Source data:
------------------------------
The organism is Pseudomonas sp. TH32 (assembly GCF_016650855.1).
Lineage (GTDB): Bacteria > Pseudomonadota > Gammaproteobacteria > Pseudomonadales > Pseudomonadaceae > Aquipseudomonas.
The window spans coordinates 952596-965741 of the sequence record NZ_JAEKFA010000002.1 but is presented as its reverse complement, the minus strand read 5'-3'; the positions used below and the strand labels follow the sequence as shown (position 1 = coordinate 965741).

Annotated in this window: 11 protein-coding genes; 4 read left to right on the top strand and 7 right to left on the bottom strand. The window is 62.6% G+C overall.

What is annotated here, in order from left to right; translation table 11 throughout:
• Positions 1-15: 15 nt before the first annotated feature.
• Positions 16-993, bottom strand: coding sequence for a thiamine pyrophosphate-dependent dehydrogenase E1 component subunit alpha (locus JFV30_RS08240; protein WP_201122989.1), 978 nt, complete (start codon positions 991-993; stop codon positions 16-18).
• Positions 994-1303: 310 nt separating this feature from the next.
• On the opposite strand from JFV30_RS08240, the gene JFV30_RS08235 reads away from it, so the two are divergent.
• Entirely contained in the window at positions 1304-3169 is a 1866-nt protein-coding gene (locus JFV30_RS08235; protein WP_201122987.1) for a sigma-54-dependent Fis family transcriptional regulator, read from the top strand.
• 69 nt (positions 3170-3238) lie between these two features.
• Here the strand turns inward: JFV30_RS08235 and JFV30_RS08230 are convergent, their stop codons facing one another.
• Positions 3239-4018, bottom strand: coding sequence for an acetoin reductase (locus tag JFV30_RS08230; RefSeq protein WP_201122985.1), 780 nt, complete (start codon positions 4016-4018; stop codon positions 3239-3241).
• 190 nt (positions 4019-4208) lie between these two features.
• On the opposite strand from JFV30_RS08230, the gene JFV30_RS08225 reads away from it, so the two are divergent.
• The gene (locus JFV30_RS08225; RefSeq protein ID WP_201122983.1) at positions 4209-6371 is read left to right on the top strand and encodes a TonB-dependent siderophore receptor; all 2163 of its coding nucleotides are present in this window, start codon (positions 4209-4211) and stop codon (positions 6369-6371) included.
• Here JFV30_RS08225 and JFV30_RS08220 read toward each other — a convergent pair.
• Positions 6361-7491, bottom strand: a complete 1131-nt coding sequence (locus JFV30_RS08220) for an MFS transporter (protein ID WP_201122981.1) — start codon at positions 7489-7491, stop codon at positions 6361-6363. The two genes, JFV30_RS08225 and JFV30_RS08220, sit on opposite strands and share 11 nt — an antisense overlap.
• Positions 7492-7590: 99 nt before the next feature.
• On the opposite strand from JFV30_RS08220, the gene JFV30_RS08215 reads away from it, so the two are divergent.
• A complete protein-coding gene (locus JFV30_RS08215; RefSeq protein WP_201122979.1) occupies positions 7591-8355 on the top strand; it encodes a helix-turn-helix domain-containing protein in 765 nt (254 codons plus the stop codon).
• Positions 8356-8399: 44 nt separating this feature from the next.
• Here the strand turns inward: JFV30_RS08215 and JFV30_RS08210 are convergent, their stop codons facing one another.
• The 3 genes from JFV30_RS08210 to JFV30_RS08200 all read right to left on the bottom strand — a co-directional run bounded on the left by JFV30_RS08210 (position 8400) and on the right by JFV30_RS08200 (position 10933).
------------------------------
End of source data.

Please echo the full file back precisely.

The organism is Pseudomonas sp. TH32 (assembly GCF_016650855.1).
Lineage (GTDB): Bacteria > Pseudomonadota > Gammaproteobacteria > Pseudomonadales > Pseudomonadaceae > Aquipseudomonas.
The window spans coordinates 952596-965741 of the sequence record NZ_JAEKFA010000002.1 but is presented as its reverse complement, the minus strand read 5'-3'; the positions used below and the strand labels follow the sequence as shown (position 1 = coordinate 965741).

Annotated in this window: 11 protein-coding genes; 4 read left to right on the top strand and 7 right to left on the bottom strand. The window is 62.6% G+C overall.

What is annotated here, in order from left to right; translation table 11 throughout:
• Positions 1-15: 15 nt before the first annotated feature.
• Positions 16-993, bottom strand: coding sequence for a thiamine pyrophosphate-dependent dehydrogenase E1 component subunit alpha (locus JFV30_RS08240; protein WP_201122989.1), 978 nt, complete (start codon positions 991-993; stop codon positions 16-18).
• Positions 994-1303: 310 nt separating this feature from the next.
• On the opposite strand from JFV30_RS08240, the gene JFV30_RS08235 reads away from it, so the two are divergent.
• Entirely contained in the window at positions 1304-3169 is a 1866-nt protein-coding gene (locus JFV30_RS08235; protein WP_201122987.1) for a sigma-54-dependent Fis family transcriptional regulator, read from the top strand.
• 69 nt (positions 3170-3238) lie between these two features.
• Here the strand turns inward: JFV30_RS08235 and JFV30_RS08230 are convergent, their stop codons facing one another.
• Positions 3239-4018, bottom strand: coding sequence for an acetoin reductase (locus tag JFV30_RS08230; RefSeq protein WP_201122985.1), 780 nt, complete (start codon positions 4016-4018; stop codon positions 3239-3241).
• 190 nt (positions 4019-4208) lie between these two features.
• On the opposite strand from JFV30_RS08230, the gene JFV30_RS08225 reads away from it, so the two are divergent.
• The gene (locus JFV30_RS08225; RefSeq protein ID WP_201122983.1) at positions 4209-6371 is read left to right on the top strand and encodes a TonB-dependent siderophore receptor; all 2163 of its coding nucleotides are present in this window, start codon (positions 4209-4211) and stop codon (positions 6369-6371) included.
• Here JFV30_RS08225 and JFV30_RS08220 read toward each other — a convergent pair.
• Positions 6361-7491, bottom strand: a complete 1131-nt coding sequence (locus JFV30_RS08220) for an MFS transporter (protein ID WP_201122981.1) — start codon at positions 7489-7491, stop codon at positions 6361-6363. The two genes, JFV30_RS08225 and JFV30_RS08220, sit on opposite strands and share 11 nt — an antisense overlap.
• Positions 7492-7590: 99 nt before the next feature.
• On the opposite strand from JFV30_RS08220, the gene JFV30_RS08215 reads away from it, so the two are divergent.
• A complete protein-coding gene (locus JFV30_RS08215; RefSeq protein WP_201122979.1) occupies positions 7591-8355 on the top strand; it encodes a helix-turn-helix domain-containing protein in 765 nt (254 codons plus the stop codon).
• Positions 8356-8399: 44 nt separating this feature from the next.
• Here the strand turns inward: JFV30_RS08215 and JFV30_RS08210 are convergent, their stop codons facing one another.
• The 3 genes from JFV30_RS08210 to JFV30_RS08200 all read right to left on the bottom strand — a co-directional run bounded on the left by JFV30_RS08210 (position 8400) and on the right by JFV30_RS08200 (position 10933).